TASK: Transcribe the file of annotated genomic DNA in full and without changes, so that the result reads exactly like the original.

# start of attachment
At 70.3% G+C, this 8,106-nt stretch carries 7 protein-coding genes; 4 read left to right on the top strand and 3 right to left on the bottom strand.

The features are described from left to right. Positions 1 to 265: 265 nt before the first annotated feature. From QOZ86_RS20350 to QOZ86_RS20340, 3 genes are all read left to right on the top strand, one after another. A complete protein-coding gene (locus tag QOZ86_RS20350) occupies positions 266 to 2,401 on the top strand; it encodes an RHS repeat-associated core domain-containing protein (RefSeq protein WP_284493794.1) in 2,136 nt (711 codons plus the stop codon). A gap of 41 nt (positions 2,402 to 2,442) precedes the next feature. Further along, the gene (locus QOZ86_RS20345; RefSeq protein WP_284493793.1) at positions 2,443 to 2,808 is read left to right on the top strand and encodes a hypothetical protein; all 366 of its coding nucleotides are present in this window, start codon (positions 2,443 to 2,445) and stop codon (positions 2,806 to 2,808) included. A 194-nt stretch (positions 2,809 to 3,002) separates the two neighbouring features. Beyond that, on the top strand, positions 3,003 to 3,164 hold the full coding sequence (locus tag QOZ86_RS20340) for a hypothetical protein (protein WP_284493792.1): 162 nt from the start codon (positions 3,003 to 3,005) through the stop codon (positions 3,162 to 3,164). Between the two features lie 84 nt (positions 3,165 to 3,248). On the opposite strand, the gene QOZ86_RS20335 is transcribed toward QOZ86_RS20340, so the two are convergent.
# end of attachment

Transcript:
At 70.3% G+C, this 8,106-nt stretch carries 7 protein-coding genes; 4 read left to right on the top strand and 3 right to left on the bottom strand.

The features are described from left to right. Positions 1 to 265: 265 nt before the first annotated feature. From QOZ86_RS20350 to QOZ86_RS20340, 3 genes are all read left to right on the top strand, one after another. A complete protein-coding gene (locus tag QOZ86_RS20350) occupies positions 266 to 2,401 on the top strand; it encodes an RHS repeat-associated core domain-containing protein (RefSeq protein WP_284493794.1) in 2,136 nt (711 codons plus the stop codon). A gap of 41 nt (positions 2,402 to 2,442) precedes the next feature. Further along, the gene (locus QOZ86_RS20345; RefSeq protein WP_284493793.1) at positions 2,443 to 2,808 is read left to right on the top strand and encodes a hypothetical protein; all 366 of its coding nucleotides are present in this window, start codon (positions 2,443 to 2,445) and stop codon (positions 2,806 to 2,808) included. A 194-nt stretch (positions 2,809 to 3,002) separates the two neighbouring features. Beyond that, on the top strand, positions 3,003 to 3,164 hold the full coding sequence (locus tag QOZ86_RS20340) for a hypothetical protein (protein WP_284493792.1): 162 nt from the start codon (positions 3,003 to 3,005) through the stop codon (positions 3,162 to 3,164). Between the two features lie 84 nt (positions 3,165 to 3,248). On the opposite strand, the gene QOZ86_RS20335 is transcribed toward QOZ86_RS20340, so the two are convergent.